Published online by Cambridge University Press: 05 April 2014
Introduction to peculiar stars
The study of peculiar stellar spectra has always played an important role in stellar spectroscopy, ever since emissionline stars such as γ Cas, T CrB and the Wolf–Rayet stars were first recognized during the 1860s as being unusual (see Chapter 4).
Thirteen types of peculiar star are discussed in this chapter. In general, the peculiarities are either the presence of emission lines in the spectra, or the presence of absorption lines of abnormal strength or profile. These peculiarities often aggravate attempts to classify stellar spectra in a two-dimensional scheme such as the MK system, described in the previous chapter. This is especially so if the peculiarities are due to photospheric abundance abnormalities which result in either unusually strong or weak absorption lines.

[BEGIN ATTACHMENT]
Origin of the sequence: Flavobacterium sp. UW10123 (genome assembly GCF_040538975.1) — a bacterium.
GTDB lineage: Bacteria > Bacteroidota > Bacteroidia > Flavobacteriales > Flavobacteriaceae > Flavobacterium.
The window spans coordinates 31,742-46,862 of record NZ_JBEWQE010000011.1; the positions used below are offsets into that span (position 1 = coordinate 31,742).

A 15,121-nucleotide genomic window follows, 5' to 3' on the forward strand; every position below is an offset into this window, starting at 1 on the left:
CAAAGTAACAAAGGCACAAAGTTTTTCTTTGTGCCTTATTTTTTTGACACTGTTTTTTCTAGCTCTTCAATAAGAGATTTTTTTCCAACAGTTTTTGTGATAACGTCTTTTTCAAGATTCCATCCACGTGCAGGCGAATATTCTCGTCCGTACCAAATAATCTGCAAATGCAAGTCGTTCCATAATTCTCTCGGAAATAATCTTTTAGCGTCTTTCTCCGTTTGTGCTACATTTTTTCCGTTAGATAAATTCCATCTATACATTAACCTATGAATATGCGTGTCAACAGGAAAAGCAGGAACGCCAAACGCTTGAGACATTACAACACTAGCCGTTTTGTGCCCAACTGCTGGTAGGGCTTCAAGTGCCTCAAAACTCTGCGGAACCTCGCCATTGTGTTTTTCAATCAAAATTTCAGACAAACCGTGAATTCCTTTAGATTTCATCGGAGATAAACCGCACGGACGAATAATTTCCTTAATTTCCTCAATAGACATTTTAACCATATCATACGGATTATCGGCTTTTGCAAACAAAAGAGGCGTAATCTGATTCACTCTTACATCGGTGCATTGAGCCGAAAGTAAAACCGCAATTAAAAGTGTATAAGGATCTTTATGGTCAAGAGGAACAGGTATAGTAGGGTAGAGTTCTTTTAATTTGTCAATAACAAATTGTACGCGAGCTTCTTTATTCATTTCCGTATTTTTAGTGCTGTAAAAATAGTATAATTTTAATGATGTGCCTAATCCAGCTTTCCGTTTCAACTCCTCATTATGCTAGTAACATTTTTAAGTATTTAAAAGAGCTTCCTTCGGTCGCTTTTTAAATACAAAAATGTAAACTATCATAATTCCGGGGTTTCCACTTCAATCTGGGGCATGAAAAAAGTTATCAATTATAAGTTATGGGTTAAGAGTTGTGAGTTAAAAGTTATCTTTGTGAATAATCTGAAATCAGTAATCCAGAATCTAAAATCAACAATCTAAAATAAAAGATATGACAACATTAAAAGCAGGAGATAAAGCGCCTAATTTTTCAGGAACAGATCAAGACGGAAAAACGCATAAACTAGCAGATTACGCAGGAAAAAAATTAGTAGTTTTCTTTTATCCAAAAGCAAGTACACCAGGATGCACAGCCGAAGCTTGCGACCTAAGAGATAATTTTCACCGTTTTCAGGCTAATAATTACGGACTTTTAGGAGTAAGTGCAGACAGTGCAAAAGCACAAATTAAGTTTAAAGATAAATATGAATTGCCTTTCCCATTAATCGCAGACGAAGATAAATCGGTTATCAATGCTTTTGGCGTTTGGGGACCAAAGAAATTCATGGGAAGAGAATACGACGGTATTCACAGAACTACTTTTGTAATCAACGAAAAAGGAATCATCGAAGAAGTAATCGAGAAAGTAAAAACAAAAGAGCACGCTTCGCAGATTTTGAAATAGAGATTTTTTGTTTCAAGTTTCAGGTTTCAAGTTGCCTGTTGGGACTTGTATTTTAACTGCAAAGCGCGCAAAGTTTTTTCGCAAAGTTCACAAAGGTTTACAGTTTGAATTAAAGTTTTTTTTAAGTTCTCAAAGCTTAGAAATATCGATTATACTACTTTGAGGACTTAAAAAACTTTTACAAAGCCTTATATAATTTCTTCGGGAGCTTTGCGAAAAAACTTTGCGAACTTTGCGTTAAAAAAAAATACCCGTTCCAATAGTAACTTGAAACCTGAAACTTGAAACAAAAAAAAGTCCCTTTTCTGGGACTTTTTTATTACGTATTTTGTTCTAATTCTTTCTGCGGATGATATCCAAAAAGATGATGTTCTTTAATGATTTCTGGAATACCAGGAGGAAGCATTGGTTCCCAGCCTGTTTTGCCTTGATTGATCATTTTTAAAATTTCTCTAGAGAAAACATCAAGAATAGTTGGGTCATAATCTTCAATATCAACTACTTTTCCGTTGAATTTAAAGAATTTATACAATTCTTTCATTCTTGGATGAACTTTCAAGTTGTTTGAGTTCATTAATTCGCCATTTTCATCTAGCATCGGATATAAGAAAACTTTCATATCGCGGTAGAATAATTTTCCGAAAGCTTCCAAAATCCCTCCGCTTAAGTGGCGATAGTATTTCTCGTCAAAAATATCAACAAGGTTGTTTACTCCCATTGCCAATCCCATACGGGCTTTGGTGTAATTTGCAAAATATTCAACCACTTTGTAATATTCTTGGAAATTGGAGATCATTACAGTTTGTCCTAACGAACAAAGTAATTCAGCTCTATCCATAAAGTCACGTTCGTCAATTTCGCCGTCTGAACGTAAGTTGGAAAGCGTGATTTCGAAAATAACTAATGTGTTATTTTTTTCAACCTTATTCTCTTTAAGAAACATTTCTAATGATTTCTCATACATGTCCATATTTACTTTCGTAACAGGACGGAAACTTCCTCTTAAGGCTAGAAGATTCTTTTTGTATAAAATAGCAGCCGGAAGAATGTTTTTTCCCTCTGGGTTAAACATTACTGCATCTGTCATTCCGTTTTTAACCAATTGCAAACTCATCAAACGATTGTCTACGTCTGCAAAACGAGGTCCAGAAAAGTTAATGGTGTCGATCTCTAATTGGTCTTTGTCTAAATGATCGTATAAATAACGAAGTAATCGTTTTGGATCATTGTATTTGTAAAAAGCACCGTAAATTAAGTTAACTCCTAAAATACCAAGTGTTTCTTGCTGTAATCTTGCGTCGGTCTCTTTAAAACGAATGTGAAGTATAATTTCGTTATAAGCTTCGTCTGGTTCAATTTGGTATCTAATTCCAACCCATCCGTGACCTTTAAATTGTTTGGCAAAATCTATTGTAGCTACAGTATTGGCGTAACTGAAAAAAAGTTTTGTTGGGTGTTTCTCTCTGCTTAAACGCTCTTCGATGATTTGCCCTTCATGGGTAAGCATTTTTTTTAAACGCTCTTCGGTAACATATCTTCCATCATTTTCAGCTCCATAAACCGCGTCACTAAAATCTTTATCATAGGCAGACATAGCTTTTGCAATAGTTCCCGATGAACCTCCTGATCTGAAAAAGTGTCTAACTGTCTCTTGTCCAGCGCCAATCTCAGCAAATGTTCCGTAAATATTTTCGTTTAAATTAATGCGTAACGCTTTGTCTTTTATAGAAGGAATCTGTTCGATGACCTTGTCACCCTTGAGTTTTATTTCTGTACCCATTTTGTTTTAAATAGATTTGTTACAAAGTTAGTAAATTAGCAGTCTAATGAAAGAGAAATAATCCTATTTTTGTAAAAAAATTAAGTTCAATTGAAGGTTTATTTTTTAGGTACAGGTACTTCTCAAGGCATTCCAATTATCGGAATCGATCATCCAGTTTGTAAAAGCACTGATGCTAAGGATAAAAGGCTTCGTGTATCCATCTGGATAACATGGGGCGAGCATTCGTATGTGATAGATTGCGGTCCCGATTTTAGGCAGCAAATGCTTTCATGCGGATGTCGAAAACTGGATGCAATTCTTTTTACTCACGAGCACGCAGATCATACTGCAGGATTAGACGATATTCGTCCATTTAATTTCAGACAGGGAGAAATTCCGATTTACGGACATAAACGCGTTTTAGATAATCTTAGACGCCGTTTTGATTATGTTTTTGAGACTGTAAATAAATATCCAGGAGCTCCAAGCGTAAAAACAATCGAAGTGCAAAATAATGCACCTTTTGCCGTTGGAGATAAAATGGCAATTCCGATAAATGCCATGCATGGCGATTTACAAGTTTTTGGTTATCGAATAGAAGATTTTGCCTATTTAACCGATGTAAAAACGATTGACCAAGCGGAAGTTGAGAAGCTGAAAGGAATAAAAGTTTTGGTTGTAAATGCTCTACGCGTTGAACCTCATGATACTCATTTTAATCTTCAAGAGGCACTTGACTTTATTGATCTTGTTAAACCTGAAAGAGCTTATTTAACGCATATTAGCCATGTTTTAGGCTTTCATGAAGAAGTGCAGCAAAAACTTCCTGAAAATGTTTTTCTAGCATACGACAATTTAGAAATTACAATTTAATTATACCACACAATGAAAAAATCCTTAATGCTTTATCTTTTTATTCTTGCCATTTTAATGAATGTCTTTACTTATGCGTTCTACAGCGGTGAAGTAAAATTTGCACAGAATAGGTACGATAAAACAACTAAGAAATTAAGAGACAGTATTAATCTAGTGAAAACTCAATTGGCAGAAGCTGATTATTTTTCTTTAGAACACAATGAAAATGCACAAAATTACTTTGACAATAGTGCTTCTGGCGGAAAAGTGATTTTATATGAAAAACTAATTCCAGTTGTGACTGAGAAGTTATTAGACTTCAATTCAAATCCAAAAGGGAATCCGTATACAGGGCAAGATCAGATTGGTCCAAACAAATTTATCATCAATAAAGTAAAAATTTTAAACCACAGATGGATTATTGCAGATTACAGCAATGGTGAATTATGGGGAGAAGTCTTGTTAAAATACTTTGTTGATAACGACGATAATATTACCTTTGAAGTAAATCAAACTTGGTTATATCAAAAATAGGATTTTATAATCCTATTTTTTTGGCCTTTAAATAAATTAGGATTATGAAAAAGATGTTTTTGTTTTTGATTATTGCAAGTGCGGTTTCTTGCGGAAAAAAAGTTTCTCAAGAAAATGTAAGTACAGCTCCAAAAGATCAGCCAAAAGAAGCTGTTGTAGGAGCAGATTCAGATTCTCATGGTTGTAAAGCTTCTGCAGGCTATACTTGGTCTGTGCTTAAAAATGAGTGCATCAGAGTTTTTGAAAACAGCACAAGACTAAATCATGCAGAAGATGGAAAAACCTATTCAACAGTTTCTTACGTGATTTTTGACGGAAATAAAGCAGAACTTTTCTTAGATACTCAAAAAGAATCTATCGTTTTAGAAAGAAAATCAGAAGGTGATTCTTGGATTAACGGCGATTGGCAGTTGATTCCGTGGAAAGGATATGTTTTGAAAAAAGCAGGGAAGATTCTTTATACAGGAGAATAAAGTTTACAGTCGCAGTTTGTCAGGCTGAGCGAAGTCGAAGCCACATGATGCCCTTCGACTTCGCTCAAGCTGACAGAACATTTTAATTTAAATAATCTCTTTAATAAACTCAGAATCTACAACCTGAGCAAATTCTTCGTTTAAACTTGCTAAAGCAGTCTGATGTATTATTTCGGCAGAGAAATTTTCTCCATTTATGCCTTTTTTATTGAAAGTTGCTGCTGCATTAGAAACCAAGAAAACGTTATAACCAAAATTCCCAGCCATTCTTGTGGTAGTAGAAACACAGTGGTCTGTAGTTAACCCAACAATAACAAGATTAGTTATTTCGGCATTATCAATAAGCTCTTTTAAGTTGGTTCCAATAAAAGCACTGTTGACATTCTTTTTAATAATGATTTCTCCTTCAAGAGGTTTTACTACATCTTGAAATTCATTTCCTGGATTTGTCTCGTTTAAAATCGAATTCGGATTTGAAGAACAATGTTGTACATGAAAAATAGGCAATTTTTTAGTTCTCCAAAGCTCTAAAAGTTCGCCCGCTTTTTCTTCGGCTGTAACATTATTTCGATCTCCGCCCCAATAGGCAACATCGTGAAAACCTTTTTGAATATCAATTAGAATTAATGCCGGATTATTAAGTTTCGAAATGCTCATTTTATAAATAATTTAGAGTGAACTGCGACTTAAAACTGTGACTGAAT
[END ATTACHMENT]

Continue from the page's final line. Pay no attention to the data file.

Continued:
The list of types of star having peculiar spectra is certainly not exhaustive; emphasis is given to discussing those in which the spectral peculiarities predominate or were the first observed. Other peculiarities, such as intrinsic light variability or those arising from the star being a binary, may also be present in many of these types. However a full discussion of the peculiarities in the spectra of all known types of variable or binary star is omitted for want of space.
Carlyle Beals and the Wolf – Rayet classification
By 1928 the problem of how to classify the absorption-line spectra of O stars had been essentially settled by the IAU Commission 29.